Failure of Super Committee Blows Doc-Fix Opportunity


November 21, 2011

November 21, 2011 — Super committee. Super expectations. Super dud.

Back in August, when it sealed a debt-ceiling deal, Congress created the Select Committee on Deficit Reduction and charged it with devising a plan to reduce the federal deficit by at least $1.2 trillion. This afternoon, the so-called super committee announced that it would not meet its Wednesday deadline for presenting such a plan to Congress, with its Republican and Democratic members blaming each other for gridlocked negotiations.

"After months of hard work and intense deliberations, we have come to the conclusion today that it will not be possible to make any bipartisan agreement available to the public before the committee's deadline," Rep. Jeb Hensarling (R-TX) and Sen. Patty Murray (D-WA), the committee's co-chairs, said in a press release.

The missed deadline will automatically trigger $1.2 trillion in across-the-board budget cuts beginning in 2013 through a process called sequestration. The actual cuts will be somewhat less because shrinking the federal budget by roughly $1 trillion will save $200 billion or so in interest payments, adding up to the required amount.

The specter of sequestration was designed to spur the super committee to meet its deadline, but its members could not hammer out a compromise on combining increased revenue with decreased spending to shrink the deficit. Without a serious tax hike, Democrats would not agree to deep cuts in entitlement programs. Republicans, however, stuck to their promise not to raise taxes.

Missed Opportunity to Repeal the SGR Formula

The collapse of the super committee directly affects physicians in 2 ways. For one, sequestration will translate into a 2% Medicare pay cut for physicians, hospitals, and other providers in 2013. However, it is not clear whether providers will feel this financial pain equally, said Shawn Martin, director of government affairs for the American Osteopathic Association.

"Can the Secretary of the Department of Health and Human Services apply the cuts any way he wants?" said Martin. "Maybe some providers won't get cut."

In addition, Congress conceivably could undo the Medicare pay cut between now and 2013, just as some GOP lawmakers are already proposing legislation to spare the Department of Defense from sequestration and the loss of hundreds of billions of dollars.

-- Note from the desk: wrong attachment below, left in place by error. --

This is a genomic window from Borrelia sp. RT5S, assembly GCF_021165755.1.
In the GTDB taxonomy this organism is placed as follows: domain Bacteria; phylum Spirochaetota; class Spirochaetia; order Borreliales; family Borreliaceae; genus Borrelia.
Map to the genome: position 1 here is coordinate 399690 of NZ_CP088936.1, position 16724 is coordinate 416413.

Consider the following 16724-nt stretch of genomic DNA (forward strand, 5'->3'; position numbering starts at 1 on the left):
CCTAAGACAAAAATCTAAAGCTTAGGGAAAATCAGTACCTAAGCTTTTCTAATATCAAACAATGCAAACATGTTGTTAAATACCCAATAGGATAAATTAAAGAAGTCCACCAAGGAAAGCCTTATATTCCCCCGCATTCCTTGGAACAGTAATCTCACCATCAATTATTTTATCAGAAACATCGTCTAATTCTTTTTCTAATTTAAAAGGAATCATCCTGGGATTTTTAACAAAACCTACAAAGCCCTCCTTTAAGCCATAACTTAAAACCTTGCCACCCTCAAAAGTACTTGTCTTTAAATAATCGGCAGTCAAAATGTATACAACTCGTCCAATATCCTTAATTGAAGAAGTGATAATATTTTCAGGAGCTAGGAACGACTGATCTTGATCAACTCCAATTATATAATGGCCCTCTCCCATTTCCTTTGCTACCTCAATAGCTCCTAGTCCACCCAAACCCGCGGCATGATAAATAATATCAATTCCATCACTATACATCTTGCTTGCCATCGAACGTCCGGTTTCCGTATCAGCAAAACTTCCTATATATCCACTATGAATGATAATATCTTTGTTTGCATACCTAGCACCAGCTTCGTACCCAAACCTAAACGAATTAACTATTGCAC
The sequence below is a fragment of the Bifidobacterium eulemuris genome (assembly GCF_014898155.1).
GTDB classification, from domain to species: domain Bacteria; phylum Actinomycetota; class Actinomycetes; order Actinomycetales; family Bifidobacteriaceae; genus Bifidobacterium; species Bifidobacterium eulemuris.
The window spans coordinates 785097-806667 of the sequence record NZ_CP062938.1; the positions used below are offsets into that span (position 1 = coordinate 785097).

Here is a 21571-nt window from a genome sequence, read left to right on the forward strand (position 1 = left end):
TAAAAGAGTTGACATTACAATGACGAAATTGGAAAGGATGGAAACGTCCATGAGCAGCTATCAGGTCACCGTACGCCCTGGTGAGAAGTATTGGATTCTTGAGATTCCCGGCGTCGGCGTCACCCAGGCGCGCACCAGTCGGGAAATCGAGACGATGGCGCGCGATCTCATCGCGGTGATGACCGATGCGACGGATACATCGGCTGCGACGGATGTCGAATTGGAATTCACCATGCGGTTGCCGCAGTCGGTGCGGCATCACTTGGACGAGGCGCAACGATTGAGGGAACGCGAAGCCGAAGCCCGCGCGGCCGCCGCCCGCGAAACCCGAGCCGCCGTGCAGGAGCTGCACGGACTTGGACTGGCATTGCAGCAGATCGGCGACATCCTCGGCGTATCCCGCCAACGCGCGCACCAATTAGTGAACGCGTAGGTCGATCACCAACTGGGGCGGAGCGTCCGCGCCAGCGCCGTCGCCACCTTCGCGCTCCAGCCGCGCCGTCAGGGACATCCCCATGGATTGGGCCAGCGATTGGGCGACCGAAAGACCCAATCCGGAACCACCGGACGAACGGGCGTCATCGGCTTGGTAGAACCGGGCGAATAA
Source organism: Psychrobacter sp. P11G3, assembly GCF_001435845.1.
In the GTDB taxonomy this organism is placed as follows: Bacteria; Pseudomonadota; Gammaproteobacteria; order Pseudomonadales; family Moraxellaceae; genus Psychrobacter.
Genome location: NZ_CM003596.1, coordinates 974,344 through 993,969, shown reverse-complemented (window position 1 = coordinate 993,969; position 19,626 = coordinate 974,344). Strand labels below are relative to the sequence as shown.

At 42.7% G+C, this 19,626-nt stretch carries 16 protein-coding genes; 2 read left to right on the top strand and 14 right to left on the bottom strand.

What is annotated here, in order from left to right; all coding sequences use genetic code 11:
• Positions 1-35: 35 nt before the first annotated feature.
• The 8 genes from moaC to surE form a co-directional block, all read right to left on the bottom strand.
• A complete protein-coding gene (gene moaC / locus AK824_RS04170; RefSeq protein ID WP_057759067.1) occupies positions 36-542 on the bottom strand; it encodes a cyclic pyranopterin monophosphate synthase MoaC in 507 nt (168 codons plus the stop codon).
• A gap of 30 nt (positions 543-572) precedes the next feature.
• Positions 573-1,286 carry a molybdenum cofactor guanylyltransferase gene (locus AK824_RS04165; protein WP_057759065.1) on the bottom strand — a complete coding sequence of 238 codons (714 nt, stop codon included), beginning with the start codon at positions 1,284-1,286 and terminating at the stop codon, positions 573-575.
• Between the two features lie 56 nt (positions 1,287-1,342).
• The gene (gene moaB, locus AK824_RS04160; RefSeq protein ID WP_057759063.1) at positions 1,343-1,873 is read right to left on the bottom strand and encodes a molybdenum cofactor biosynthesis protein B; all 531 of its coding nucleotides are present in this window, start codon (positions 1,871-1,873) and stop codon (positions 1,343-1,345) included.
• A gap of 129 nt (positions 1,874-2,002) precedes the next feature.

The other impact of the super committee's belly flop on physicians is the loss of a golden opportunity to repeal Medicare's sustainable growth rate (SGR) formula for physician reimbursement. That formula will subject physicians to a 27.4% pay cut on January 1.

Organized medicine had lobbied the super committee to recommend repealing the SGR formula, which would cost some $300 billion if Congress merely froze Medicare rates for 10 years. Martin said the super committee had more leeway than lawmakers normally enjoy to juggle the federal budget to find $300 billion to offset this cost. In addition, any proposal emanating from the super committee could not be amended or filibustered, provided that it met its November 23 deadline.

Congress can still act to repeal or postpone the 27.4% Medicare pay cut before year's end, but it would be a replay of other last-minute rescues from the SGR formula since 2003 that have tried the patience of physicians. Medical societies have warned that such a massive reduction would force many physicians to stop treating not only Medicare patients, but also military families whose TRICARE coverage is based on Medicare rates.

"The Annual Charade"

Organized medicine quickly issued press releases in response to the super committee throwing in the white towel today. Their tone was scathing and dire.

"Once again, Congress failed to stop the annual charade of scheduled Medicare physician payment cuts and short-term patches, which spends more taxpayer money to perpetuate a policy everyone agrees is fatally flawed," said Peter Carmel, MD, president of the American Medical Association. "A decade of uncertainty and repeated threats of steep cuts jeopardizes access to care for seniors and military families who rely on the Medicare and TRICARE programs."

Virginia Hood, MBBS, MPH, president of the American College of Physicians, added that if Medicare whacks its fees by more than one fourth on January 1, physicians face a wide range of painful options — closing their practices, turning away Medicare patients, laying off staff, and postponing the purchase of electronic health records.

Dr. Hood also warned that sequestration cuts in other parts of the federal healthcare budget would "endanger everything from military health care to medical research to prevention and control of disease to training of primary care physicians and other specialties facing shortages."


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